How to Write, Interpret, Enforce a Contract for Bitcoin

Stated Terms and Conditions Influence Legal Result.

Suppose John offers to sell a valuable widget to Betty in exchange for Betty agreeing to “pay 5 bitcoin” and Betty accepts the offer. They agree by recorded audio:

 [In regards to audio contract, see footnote below.]

Then suppose John delivers the widget to Betty, but Betty fails to deliver the bitcoin.

What are John’s legal rights?

Mutual Consideration Supports Contract.


Under US law it appears John and Betty have formed a legally enforceable contract. The parties made mutual promises for valuable consideration. The widget is valuable, and the bitcoin is valuable under current market conditions.

But the novelty of Bitcoin could make the precise outcome of a lawsuit by John against Betty hard to predict.

The “Money” that Is Not Money.


Although some people use the word “currency” to describe the phenomenon popularly known as Bitcoin, Bitcoin might not actually be a “currency.”  Unlike dollars, it has not been deemed in US law as legal tender that can be used to extinguish a debt.

Further, the Internal Revenue Service views bitcoin as property – which is subject to capital gains taxes – rather than currency -- which normally is not subject to capital gains taxes.

What Are the Remedies for Breach of a Virtual Money Contract?


So if John sues Betty for breach of contract, it seems he could succeed in showing he is the victim of a breach and he is entitled to remedy under contract law.

But it could take some effort for a court to understand the contract.

Bitcoin is a specific example of a general idea. The general idea is trading by way of a distributed cryptographic ledger. In Bitcoin the distributed ledger is called the "block chain."

If a distributed ledger is competently designed and implemented, it inherently follows the rules programmed into its software. As people use the software, they adopt "customs" of trade that can be understood without a lot of explanation by contract for each trade. For example, by Bitcoin custom the term "to pay" five bitcoin arguably means to modify the block chain to indicate as follows:

1. debit five bitcoin from the payer's address identified in the block chain; and

2. credit five bitcoin to the payee’s address identified in the block chain.

Industry Custom May Resolve Some Ambiguity.


Thus, John and Betty’s contract say she will “pay” 5 bitcoin to John. The custom around Bitcoin suggests that Betty is required to interact with the block chain to debit 5 bitcoin relative to her address and credit 5 relative to his address.

However, bitcoin and similar technology are evolving so quickly that clear custom may not have had time to coalesce. A full review of the interaction with block chain around the world may show confusion or ambiguity about what is customary and what is not customary. (See story about a failed Bitcoin transaction.)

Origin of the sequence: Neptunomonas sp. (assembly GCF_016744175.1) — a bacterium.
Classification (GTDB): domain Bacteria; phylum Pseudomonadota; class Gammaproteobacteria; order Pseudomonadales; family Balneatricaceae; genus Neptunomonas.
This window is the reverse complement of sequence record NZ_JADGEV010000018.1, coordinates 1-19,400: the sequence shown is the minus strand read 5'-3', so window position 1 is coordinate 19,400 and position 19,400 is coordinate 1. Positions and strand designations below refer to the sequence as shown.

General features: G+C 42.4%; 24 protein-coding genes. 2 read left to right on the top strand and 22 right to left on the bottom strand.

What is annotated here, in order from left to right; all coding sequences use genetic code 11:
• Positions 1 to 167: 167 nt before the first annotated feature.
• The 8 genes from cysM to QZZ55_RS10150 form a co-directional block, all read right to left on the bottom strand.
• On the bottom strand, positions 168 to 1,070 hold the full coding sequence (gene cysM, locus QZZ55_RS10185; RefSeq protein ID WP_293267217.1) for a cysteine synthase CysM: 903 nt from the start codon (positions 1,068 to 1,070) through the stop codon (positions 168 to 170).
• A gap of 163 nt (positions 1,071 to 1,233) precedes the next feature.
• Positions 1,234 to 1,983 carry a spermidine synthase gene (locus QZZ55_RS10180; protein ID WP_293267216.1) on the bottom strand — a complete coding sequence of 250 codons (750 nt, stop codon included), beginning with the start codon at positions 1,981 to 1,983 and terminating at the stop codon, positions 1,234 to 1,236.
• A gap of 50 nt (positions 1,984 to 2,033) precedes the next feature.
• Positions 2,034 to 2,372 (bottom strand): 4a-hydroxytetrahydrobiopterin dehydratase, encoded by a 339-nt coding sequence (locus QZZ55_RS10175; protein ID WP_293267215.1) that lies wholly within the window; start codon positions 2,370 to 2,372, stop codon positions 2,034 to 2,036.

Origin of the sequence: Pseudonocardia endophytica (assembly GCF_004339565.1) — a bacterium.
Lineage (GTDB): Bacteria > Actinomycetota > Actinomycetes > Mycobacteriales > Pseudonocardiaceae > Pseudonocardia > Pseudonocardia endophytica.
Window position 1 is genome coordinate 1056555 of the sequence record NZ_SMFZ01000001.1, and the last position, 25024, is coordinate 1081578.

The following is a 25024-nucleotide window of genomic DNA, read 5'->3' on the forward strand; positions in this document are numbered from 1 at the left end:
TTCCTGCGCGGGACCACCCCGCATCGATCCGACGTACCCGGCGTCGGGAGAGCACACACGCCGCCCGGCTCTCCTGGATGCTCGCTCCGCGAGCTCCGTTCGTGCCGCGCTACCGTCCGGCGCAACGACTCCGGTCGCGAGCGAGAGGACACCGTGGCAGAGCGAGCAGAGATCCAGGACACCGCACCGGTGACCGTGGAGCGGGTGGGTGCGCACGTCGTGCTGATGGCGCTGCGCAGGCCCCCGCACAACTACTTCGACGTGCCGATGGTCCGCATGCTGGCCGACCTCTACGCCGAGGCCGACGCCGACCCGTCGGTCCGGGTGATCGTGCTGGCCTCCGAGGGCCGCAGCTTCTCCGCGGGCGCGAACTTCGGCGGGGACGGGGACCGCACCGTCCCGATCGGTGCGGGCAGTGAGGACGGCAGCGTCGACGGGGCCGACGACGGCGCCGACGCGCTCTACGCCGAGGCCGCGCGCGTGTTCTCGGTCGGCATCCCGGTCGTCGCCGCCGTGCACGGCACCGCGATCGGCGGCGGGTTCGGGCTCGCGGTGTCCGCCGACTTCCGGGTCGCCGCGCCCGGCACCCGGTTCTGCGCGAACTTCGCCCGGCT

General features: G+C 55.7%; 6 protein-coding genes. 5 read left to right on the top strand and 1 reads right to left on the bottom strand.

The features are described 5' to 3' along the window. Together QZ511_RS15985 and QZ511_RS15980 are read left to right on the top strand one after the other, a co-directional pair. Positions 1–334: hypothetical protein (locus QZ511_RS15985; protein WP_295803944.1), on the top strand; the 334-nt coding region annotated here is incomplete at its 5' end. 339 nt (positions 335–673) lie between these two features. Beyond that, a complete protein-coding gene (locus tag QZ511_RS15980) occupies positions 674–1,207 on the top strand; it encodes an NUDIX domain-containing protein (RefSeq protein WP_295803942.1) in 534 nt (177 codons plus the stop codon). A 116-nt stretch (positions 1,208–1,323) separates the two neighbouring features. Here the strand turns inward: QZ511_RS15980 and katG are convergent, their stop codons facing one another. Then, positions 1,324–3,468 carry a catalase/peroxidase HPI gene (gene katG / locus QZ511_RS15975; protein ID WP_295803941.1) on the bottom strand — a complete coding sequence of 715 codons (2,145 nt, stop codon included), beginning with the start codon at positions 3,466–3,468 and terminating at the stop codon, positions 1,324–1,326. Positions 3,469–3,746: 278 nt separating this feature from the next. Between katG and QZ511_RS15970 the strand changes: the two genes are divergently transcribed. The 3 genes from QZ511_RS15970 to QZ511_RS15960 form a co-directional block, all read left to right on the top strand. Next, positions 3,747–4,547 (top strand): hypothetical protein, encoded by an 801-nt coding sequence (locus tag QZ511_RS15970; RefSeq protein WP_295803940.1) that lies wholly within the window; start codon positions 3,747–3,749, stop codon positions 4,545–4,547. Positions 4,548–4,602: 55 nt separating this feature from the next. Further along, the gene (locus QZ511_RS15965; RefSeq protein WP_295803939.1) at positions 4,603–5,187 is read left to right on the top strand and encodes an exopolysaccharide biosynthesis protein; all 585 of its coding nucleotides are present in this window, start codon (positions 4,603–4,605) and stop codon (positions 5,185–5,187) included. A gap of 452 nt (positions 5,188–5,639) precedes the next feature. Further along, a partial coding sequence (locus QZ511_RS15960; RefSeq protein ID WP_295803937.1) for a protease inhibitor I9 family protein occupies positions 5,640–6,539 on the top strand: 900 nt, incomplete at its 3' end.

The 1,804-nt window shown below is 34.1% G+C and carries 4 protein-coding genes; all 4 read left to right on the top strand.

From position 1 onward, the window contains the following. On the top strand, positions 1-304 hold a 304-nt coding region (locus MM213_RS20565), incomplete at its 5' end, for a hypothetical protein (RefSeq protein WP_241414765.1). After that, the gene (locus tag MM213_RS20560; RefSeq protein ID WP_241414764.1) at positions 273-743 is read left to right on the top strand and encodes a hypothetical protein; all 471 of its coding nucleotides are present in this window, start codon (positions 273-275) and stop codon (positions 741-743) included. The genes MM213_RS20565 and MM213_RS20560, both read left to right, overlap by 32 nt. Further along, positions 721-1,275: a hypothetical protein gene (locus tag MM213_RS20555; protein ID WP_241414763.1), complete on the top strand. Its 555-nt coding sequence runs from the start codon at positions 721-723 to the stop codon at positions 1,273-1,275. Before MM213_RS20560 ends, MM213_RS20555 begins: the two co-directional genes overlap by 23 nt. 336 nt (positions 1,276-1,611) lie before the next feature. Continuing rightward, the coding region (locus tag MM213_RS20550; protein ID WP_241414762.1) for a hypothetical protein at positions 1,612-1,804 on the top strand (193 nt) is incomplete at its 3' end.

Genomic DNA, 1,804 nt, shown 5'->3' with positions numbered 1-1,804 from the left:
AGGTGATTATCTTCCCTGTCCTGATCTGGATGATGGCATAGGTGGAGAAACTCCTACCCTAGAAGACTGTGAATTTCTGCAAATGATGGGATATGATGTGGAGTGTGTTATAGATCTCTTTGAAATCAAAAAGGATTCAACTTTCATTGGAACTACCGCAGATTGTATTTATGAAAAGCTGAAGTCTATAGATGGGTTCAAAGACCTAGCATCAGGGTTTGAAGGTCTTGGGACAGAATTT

In contract practice, if there might be confusion about custom, the draftsman of the contract can employ words to reduce the confusion. He might for instance write out a long statement of steps that Betty will follow to cause and confirm a 5 bitcoin credit to appear relative to John’s address.

Alternatively, he might refer to an authoritative statement of Bitcoin custom. He might say in the contract, “This contract will be interpreted under Bitcoin custom as articulated in https://en.bitcoin.it/wiki/Main_Page ." That sentence might resolve many questions about custom, but probably not all questions.

What Should Happen in a Court of Law?


However, neither block chain software nor Bitcoin custom explain what should happen in a court of law if a party fails to execute a trade (e.g., Betty fails to “pay” the five bitcoin).

The software and the custom fail to explain what the consequences should be if Betty does not control the agreed amount of bitcoin at the time in question. Is she required to purchase five bitcoin and then transfer it to John?

Or can she satisfy her obligation by delivering to John a quantity of pork bellies (a valuable commodity) equal in value to five bitcoin? That particular outcome does not seem right because we have no evidence that John is easily able to accept pork bellies.

What Should Be the Remedy for Breach of Contract?


If a court forced Betty to render to John 5 bitcoin using the block chain process, that outcome could be called “specific performance” under contract law. Specific performance means Betty must literally do what the contract says.  But commonly US courts disfavor specific performance.

Specific performance requires the court to understand what is going on.

In order for a court clearly to understand specific performance in Bitcoin, the court might need to digest quite a bit of testimony from experts. The experts would have to explain to the court how the block chain works and so on. That would be a lot of work for the court.

Courts Prefer Money Judgment Rather Than Specific Performance.